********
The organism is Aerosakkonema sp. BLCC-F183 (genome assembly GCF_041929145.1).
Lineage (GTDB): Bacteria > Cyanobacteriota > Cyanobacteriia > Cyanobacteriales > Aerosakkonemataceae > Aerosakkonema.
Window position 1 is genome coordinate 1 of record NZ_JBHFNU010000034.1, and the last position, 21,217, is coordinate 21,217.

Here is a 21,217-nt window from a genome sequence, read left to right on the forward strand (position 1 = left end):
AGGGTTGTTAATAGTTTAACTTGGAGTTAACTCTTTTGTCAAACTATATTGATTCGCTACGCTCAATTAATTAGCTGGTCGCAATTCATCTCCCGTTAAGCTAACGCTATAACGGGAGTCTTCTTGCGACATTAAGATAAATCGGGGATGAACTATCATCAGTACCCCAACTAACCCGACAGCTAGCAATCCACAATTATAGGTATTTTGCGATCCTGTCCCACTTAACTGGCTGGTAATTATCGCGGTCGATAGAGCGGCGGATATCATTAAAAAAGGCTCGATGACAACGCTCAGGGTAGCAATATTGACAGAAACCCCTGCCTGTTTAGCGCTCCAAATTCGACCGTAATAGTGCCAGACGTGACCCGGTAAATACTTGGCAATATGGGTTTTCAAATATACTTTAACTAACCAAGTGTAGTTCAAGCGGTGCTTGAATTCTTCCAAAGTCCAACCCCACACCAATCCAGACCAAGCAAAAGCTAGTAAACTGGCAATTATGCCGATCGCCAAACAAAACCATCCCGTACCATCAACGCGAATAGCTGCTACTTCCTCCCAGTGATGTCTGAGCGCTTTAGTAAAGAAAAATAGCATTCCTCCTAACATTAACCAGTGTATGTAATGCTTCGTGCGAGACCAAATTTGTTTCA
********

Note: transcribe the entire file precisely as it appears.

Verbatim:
The organism is Aerosakkonema sp. BLCC-F183 (genome assembly GCF_041929145.1).
Lineage (GTDB): Bacteria > Cyanobacteriota > Cyanobacteriia > Cyanobacteriales > Aerosakkonemataceae > Aerosakkonema.
Window position 1 is genome coordinate 1 of record NZ_JBHFNU010000034.1, and the last position, 21,217, is coordinate 21,217.

Here is a 21,217-nt window from a genome sequence, read left to right on the forward strand (position 1 = left end):
AGGGTTGTTAATAGTTTAACTTGGAGTTAACTCTTTTGTCAAACTATATTGATTCGCTACGCTCAATTAATTAGCTGGTCGCAATTCATCTCCCGTTAAGCTAACGCTATAACGGGAGTCTTCTTGCGACATTAAGATAAATCGGGGATGAACTATCATCAGTACCCCAACTAACCCGACAGCTAGCAATCCACAATTATAGGTATTTTGCGATCCTGTCCCACTTAACTGGCTGGTAATTATCGCGGTCGATAGAGCGGCGGATATCATTAAAAAAGGCTCGATGACAACGCTCAGGGTAGCAATATTGACAGAAACCCCTGCCTGTTTAGCGCTCCAAATTCGACCGTAATAGTGCCAGACGTGACCCGGTAAATACTTGGCAATATGGGTTTTCAAATATACTTTAACTAACCAAGTGTAGTTCAAGCGGTGCTTGAATTCTTCCAAAGTCCAACCCCACACCAATCCAGACCAAGCAAAAGCTAGTAAACTGGCAATTATGCCGATCGCCAAACAAAACCATCCCGTACCATCAACGCGAATAGCTGCTACTTCCTCCCAGTGATGTCTGAGCGCTTTAGTAAAGAAAAATAGCATTCCTCCTAACATTAACCAGTGTATGTAATGCTTCGTGCGAGACCAAATTTGTTTCA